Filter Photography


Before modern digital filters like Instagram and the like, photographers used physical filters to generate the results that they want. Even today, the best images are produced using traditional lens filters. To get into landscape photography, a filter is pretty essential so it was about time I invested in some. Up until now, the only filter I have had was a standard UV filter for my expensive 17-55mm lens. All that really does is provide protection for the lens and perhaps reduce a little glare.


To give some background, I have a Canon EOS 700D which is also known as a Rebel T5i in the US. While I still have the 18-55mm kit lens it came with, I have since purchased a number of others. The first thing I did was get a telephoto lens. I went for a Canon EF-S 55-250mm f/4-5.6 IS II.

Next, I replaced my everyday lens and purchased a Canon EF-S 17-55mm f/2.8 IS USM which is about the highest quality cropped sensor lens you can get for a canon. It can keep f2.8 throughout its zoom range which is why it’s so expensive. Most lenses will lose a couple of f stops as you zoom in. For instance, if you look above to my 55-250mm lens, you will see it’s f4-5.6 so at 55mm it can open up to f4 but by the time it gets to 250mm, the widest it aperture will be f5.6 so less light can get in to the lens. Make sense?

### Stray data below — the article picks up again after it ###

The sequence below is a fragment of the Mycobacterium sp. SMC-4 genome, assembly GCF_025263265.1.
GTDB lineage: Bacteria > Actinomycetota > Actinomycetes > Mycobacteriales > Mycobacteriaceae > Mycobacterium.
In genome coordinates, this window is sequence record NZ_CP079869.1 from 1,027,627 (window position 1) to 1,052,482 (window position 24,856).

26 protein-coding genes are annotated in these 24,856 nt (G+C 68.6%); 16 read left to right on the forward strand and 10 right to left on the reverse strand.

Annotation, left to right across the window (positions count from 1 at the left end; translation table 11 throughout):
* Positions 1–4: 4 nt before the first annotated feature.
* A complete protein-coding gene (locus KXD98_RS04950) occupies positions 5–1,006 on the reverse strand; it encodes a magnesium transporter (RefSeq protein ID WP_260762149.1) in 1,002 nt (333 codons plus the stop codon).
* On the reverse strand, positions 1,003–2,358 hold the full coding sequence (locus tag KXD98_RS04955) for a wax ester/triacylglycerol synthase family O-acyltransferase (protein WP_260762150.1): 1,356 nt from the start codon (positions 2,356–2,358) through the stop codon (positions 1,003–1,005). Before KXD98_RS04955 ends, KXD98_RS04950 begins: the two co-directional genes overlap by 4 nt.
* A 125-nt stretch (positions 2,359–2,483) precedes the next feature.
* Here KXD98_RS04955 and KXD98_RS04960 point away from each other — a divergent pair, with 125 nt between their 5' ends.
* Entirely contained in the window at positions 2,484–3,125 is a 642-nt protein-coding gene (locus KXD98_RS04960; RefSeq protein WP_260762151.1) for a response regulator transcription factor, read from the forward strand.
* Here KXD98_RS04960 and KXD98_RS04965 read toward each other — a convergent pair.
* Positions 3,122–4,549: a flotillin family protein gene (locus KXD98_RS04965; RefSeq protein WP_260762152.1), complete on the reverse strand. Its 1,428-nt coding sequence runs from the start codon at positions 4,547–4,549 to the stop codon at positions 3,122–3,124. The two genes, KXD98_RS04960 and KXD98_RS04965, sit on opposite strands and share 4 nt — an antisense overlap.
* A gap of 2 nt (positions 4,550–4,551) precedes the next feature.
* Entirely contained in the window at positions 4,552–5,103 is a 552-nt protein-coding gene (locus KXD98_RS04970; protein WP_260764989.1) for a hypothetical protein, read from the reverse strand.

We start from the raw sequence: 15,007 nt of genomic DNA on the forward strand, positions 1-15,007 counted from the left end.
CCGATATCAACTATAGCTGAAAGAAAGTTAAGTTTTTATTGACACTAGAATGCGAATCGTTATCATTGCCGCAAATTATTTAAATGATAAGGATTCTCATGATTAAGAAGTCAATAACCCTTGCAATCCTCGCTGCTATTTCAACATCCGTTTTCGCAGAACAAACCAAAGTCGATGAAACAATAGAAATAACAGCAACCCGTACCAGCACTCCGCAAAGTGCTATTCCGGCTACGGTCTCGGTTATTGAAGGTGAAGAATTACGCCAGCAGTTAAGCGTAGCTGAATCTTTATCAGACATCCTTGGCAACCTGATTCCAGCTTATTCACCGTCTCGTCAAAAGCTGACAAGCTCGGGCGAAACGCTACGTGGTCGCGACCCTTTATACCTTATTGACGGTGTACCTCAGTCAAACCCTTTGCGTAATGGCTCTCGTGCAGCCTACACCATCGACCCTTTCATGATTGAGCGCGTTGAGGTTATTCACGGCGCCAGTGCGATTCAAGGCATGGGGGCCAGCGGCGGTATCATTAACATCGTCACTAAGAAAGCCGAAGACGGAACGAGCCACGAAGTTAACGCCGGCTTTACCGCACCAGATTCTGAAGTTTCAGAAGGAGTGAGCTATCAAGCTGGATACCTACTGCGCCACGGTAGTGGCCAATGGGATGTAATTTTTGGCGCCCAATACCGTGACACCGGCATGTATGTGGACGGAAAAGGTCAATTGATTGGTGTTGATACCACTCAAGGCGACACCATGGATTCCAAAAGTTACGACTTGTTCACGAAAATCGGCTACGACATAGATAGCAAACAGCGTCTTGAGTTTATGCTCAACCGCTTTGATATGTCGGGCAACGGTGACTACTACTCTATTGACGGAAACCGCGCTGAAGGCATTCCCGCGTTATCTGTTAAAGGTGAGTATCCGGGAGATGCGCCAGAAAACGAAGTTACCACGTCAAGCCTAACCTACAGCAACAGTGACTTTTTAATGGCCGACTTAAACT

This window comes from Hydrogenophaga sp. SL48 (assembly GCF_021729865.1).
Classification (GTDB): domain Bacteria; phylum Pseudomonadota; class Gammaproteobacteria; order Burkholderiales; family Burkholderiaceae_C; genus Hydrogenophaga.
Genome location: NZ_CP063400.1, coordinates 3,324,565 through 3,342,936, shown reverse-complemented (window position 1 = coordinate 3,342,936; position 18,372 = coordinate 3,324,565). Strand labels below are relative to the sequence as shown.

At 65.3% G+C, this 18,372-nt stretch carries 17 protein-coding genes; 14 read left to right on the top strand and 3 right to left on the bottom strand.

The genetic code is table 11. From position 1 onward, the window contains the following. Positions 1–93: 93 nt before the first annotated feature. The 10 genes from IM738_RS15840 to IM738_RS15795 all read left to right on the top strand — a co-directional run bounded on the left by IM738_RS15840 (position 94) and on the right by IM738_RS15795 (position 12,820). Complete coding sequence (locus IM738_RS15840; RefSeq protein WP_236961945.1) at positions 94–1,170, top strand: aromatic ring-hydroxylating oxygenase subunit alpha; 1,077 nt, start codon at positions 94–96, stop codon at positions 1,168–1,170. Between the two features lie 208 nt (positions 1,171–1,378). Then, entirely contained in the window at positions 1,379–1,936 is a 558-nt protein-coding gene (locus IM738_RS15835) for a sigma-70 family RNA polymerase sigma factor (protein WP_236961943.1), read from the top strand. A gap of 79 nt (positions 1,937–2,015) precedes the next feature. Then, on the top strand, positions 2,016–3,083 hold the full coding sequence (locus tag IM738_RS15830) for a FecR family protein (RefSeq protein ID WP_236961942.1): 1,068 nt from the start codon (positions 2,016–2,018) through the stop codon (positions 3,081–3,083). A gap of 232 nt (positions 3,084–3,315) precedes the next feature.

I also wanted a wide angle lens so I went for a Canon EF-S 10-18mm f/4.5-5.6 IS STM. It’s not a fish eye but does allow for nice wide angle shots of buildings.

The only basic type of lens I lack now is a macro lens for close up shots of insects and the like.

All of my lenses are EF-S only so if I upgrade to a more expensive, full frame camera in the future, I can’t use these lenses. Then again, the kit will always be useful as a secondary kit or travel kit if I do invest money in spendy new gear.


I ordered two filters and they arrived today.

The first is a Hoya 77 mm Pro ND 1000 Filter. This essentially blocks 10 stops of light. Why is that useful? On a bright day, it allows me to slow my shutter speed and reduce operture down when using a tripod. That will allow stationary objects to come out sharp but moving objects like clouds and water to become blurred. It’s actually a bit like how the original photographers had to take their images. All photography used to require long exposure.

The second filter is a HOYA PRO1 Digital Filter Circular Polarizer. This type of filter is adjustable and is used to darken skies and reduce glare. It’s essentially like putting a pair of polarising sun glasses on. I won’t need a tripod to use that type of filter so it’s a better all rounder.

Filter Size

One thing I learned before ordering filters is this. Always order filters for the largest size lens you own. For me, it’s my 77mm diameter EF-S 17-55mm. So the two filters are 77mm. I then ordered a set of Genus 77mm step up rings so I can use my 77mm filters with my narrower lenses. Much cheaper than buying filters for each type of lens diameter. You can get cheaper rings by the way but because I have 3 different diameter lenses, I went for the genus pack. The cheaper sets tend to screw in to each other to get the desired diameter and I suspect that could cause some image issues as well as just being fiddly.

Since the filters and adaptor rings just arrived today, I have yet to use them. I’ll likely do a little testing and write an article with the results.


By | 2016-12-06T14:16:01+00:00 December 6th, 2016|Arts, Photography|

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